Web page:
Numerous studies have reported on the high accuracy of using voice tasks for the remote detection and monitoring of Parkinson’s Disease (PD). Most of these studies, however, report findings on a small number of voice recordings, often collected under acoustically controlled conditions, and therefore cannot scale at large without specialized equipment. In this study, we aimed to evaluate the potential of using voice as a population-based PD screening tool in resource-constrained settings. Using the standard telephone network, we processed 11,942 sustained vowel /a/ phonations from a US-English cohort comprising 1078 PD and 5453 control participants. We characterized each phonation using 304 dysphonia measures to quantify a range of vocal impairments. Given that this is a highly unbalanced problem, we used the following strategy: we selected a balanced subset (n = 3000 samples) for training and testing using 10-fold cross-validation (CV), and the remaining (unbalanced held-out dataset, n = 8942) samples for further model validation. Using robust feature selection methods we selected 27 dysphonia measures to present into a radial-basis-function support vector machine and demonstrated differentiation of PD participants from controls with 67.43% sensitivity and 67.25% specificity. These findings could help pave the way forward toward the development of an inexpensive, remote, and reliable diagnostic support tool for PD using voice as a digital biomarker. Full article
(This article belongs to the Special Issue Machine Learning Approaches for Neurodegenerative Diseases Diagnosis)
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Article
Alzheimer’s Disease and Frontotemporal Dementia: A Robust Classification Method of EEG Signals and a Comparison of Validation Methods
Diagnostics 2021, 11(8), 1437; https://doi.org/10.3390/diagnostics11081437 - 09 Aug 2021
Viewed by 723
Abstract
Dementia is the clinical syndrome characterized by progressive loss of cognitive and emotional abilities to a degree severe enough to interfere with daily functioning. Alzheimer’s disease (AD) is the most common neurogenerative disorder, making up 50–70% of total dementia cases. Another dementia type [...] Read more.
Dementia is the clinical syndrome characterized by progressive loss of cognitive and emotional abilities to a degree severe enough to interfere with daily functioning. Alzheimer’s disease (AD) is the most common neurogenerative disorder, making up 50–70% of total dementia cases. Another dementia type is frontotemporal dementia (FTD), which is associated with circumscribed degeneration of the prefrontal and anterior temporal cortex and mainly affects personality and social skills. With the rapid advancement in electroencephalogram (EEG) sensors, the EEG has become a suitable, accurate, and highly sensitive biomarker for the identification of neuronal and cognitive dynamics in most cases of dementia, such as AD and FTD, through EEG signal analysis and processing techniques. In this study, six supervised machine-learning techniques were compared on categorizing processed EEG signals of AD and FTD cases, to provide an insight for future methods on early dementia diagnosis. K-fold cross validation and leave-one-patient-out cross validation were also compared as validation methods to evaluate their performance for this classification problem. The proposed methodology accuracy scores were 78.5% for AD detection with decision trees and 86.3% for FTD detection with random forests. Full article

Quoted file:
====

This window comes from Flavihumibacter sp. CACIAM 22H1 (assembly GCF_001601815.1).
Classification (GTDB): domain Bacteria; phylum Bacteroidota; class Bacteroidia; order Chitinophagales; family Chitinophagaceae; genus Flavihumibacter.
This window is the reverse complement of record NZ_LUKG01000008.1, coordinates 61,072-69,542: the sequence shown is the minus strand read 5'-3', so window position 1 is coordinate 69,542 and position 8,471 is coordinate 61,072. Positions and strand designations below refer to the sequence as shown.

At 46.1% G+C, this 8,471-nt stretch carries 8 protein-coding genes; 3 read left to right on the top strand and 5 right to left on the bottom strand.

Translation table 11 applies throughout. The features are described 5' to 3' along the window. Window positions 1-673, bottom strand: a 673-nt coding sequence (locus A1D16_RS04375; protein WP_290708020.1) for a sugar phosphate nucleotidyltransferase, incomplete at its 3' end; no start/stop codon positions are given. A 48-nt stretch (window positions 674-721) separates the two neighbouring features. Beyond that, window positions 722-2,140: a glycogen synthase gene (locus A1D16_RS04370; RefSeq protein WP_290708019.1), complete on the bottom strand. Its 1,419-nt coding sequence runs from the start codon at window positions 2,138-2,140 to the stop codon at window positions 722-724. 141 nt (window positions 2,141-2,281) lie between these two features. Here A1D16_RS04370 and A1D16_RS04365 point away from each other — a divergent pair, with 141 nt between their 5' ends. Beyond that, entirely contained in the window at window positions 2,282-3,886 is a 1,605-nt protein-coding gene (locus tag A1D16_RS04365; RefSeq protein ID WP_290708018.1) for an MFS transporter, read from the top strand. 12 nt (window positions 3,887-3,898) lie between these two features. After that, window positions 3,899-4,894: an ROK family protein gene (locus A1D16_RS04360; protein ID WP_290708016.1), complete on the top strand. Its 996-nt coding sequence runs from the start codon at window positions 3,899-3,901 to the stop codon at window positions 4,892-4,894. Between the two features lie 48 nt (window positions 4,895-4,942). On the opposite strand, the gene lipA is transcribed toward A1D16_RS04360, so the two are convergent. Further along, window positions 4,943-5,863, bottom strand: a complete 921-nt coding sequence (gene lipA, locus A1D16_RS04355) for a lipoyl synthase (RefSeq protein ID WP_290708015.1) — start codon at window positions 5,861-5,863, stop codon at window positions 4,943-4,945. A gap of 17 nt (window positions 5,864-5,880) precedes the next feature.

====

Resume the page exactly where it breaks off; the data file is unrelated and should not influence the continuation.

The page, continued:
(This article belongs to the Special Issue Machine Learning Approaches for Neurodegenerative Diseases Diagnosis)
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Article
Local Pattern Transformation Based Feature Extraction for Recognition of Parkinson’s Disease Based on Gait Signals
Diagnostics 2021, 11(8), 1395; https://doi.org/10.3390/diagnostics11081395 - 01 Aug 2021
Cited by 1 | Viewed by 549
Abstract
Parkinson’s disease (PD) is a neuro-degenerative disorder primarily triggered due to the deterioration of dopamine-producing neurons in the substantia nigra of the human brain. The early detection of Parkinson’s disease can assist in preventing deteriorating health. This paper analyzes human gait signals using [...] Read more.
Parkinson’s disease (PD) is a neuro-degenerative disorder primarily triggered due to the deterioration of dopamine-producing neurons in the substantia nigra of the human brain. The early detection of Parkinson’s disease can assist in preventing deteriorating health. This paper analyzes human gait signals using Local Binary Pattern (LBP) techniques during feature extraction before classification. Supplementary to the LBP techniques, Local Gradient Pattern (LGP), Local Neighbour Descriptive Pattern (LNDP), and Local Neighbour Gradient Pattern (LNGP) were utilized to extract features from gait signals. The statistical features were derived and analyzed, and the statistical Kruskal–Wallis test was carried out for the selection of an optimal feature set. The classification was then carried out by an Artificial Neural Network (ANN) for the identified feature set. The proposed Symmetrically Weighted Local Neighbour Gradient Pattern (SWLNGP) method achieves a better performance, with 96.28% accuracy, 96.57% sensitivity, and 95.94% specificity. This study suggests that SWLNGP could be an effective feature extraction technique for the recognition of Parkinsonian gait. Full article
(This article belongs to the Special Issue Machine Learning Approaches for Neurodegenerative Diseases Diagnosis)
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Article
Analysis of Features of Alzheimer’s Disease: Detection of Early Stage from Functional Brain Changes in Magnetic Resonance Images Using a Finetuned ResNet18 Network
Diagnostics 2021, 11(6), 1071; https://doi.org/10.3390/diagnostics11061071 - 10 Jun 2021
Cited by 4 | Viewed by 6247
Abstract